Ralphís Dilemma
by William Michaelian

You know what? Iím tired of being funny. For years, all Iíve done is joke around and make people laugh. The result? No one takes me seriously. When I try to make an important point, all I get are smiles. Iím sick of smiles. People look stupid when they smile. I donít want to see their teeth and gums. Iím not a horse trader. I long for a wrinkled brow or a pursed lip. A frown would be ecstasy. But, no. Ha-ha, they say. Ha-ha-ha. Thatís a good one. Oh-ho-ho. Idiots. Dopes. From here on in, no jokes. No wry witticisms. A play on words? Forget it. Iím finished. Let someone else be the clown.

Heís right, you know. You canít blame the poor guy. All he wants is a little respect. Is that too much to ask? So give him a break. Lay off the laughter. Show him your gloomy side. Thereís plenty to be miserable about. Everywhere you turn, things are bad. The world is a sour mess. A rotten lemon. A boil on the universeís back-side.

No, I disagree. Itís his own fault. Heís the one whoís been funny for years. What are we supposed to do, turn our emotions on and off like a faucet? If he wants to be miserable, fine. But he should do it on his own time.

Excuse me? Thatís a rather selfish attitude. Have you considered putting yourself in his shoes? Itís easy for you to sit there, waiting for him to make you laugh. Making people laugh is hard work. If you donít believe me, try it sometime. One day of it will make an old man out of you. Look at all the dried-up comedians out there. The funnier they are, the more they look like a corpse.

Bah! Weíre not talking about a comedian, weíre talking about a guy we know. Ralph isnít a pro. He doesnít have to get up in front of an audience knowing heíll be fired if he bombs.

Jeez, that makes a lot of sense.

What. I suppose you know better?

Damn right, I do. Ralph is under a lot of pressure. If you werenít so spoiled and selfish, you would realize how unhappy he is. For instance, did you know he just lost his job? Or that his wife is sick? No, of course not. Youíve been too busy laughing at his jokes. Well, for your information, theyíre not jokes. Theyíre a cry for help.

Wait a minute, wait a minute. Are we talking about the same Ralph here? I know Ralph. He doesnít have a care in the world.

You can believe that if you want. But if you do, it will be at Ralphís expense. To me, itís obvious. Heís about to crack. I think he needs professional help.

Professional help? Really? You think itís that serious?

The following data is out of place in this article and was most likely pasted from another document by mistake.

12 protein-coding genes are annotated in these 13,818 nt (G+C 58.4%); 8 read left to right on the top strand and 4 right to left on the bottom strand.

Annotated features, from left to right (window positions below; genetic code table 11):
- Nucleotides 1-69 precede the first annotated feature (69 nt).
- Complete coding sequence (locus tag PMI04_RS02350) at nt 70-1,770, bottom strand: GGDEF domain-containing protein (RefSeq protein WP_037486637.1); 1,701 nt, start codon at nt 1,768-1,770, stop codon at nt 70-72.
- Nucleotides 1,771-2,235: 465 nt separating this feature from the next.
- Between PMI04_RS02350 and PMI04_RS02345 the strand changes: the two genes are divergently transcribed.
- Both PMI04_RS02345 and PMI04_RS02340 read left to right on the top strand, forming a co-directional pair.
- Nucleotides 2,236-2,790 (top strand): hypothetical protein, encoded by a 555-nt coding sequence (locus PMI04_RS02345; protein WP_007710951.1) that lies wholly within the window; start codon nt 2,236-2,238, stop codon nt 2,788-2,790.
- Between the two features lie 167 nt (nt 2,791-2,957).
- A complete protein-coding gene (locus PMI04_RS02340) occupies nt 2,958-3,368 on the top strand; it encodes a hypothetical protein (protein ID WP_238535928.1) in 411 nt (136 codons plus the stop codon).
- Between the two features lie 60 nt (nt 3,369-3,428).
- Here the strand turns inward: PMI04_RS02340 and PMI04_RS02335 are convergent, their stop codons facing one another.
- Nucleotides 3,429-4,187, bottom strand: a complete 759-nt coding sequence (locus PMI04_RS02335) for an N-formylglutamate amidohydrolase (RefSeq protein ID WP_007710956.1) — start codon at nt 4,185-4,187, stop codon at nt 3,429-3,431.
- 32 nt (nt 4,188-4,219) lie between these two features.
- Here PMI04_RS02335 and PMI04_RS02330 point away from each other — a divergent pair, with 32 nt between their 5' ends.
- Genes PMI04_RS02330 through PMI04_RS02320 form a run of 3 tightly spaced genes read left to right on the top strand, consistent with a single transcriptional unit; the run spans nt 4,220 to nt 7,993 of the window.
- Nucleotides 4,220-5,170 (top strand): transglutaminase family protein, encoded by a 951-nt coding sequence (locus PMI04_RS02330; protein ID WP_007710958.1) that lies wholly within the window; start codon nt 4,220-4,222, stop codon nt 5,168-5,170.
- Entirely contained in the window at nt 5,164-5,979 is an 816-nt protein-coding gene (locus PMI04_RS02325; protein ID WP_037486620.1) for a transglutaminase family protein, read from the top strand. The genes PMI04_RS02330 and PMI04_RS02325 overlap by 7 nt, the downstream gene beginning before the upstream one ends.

Yes, for once, I think it is. Ralph is struggling. He has problems. Problems that canít be solved by telling a joke.

What are we going to do? We canít force him to go to the doctor.

No, youíre right there.

Wait. Here he comes. Ralph? Howís it going, buddy?

Who the hell are you? And who are the rest of you? What are you doing here in my head? Whatís going on, anyway?

Donít worry, Ralph. Weíre here to help.

Youíre here to what?

Help. We want to help you, old pal. Itís the least we can do, after all youíve done for us.

Done for ó what the? ó I donít even know you, for crying out loud.

Sure, Ralph. Itís okay. You donít have to pretend anymore. We understand. We care. Right, boys? Donít we care about good old Ralph, here?

Hubbub hubbub, rrrrrrr, mumble mumble mumble.

There. See?

Whoa. Freaky. Iím telling you, just when you think youíve got a handle on things, something weird happens. Okay. All right. Every one of you? Out. I donít have time for this nonsense. Go have your convention somewhere else.

But, Ralph, we ó


And thatís it, doctor. Thatís all I can tell you. They come and go. If it lasts much longer, I think Iíll go bats.

Iíve got news for you, Ralph. Youíve already made the trip.

I have? Tell me, doc. How was it? Did I have any fun?

Yes and no, my friend. Yes and no.

William Michaelianís newest releases are two poetry collections, Winter Poems and Another Song I Know, published in paperback by Cosmopsis Books in San Francisco. His short stories, poems, and drawings have appeared in many literary magazines and newspapers. His novel,
A Listening Thing, is published here in its first complete online edition. For information on Michaelianís other books and links to this siteís other sections, please go to the Main Page or visit Flippantly Answered Questions.

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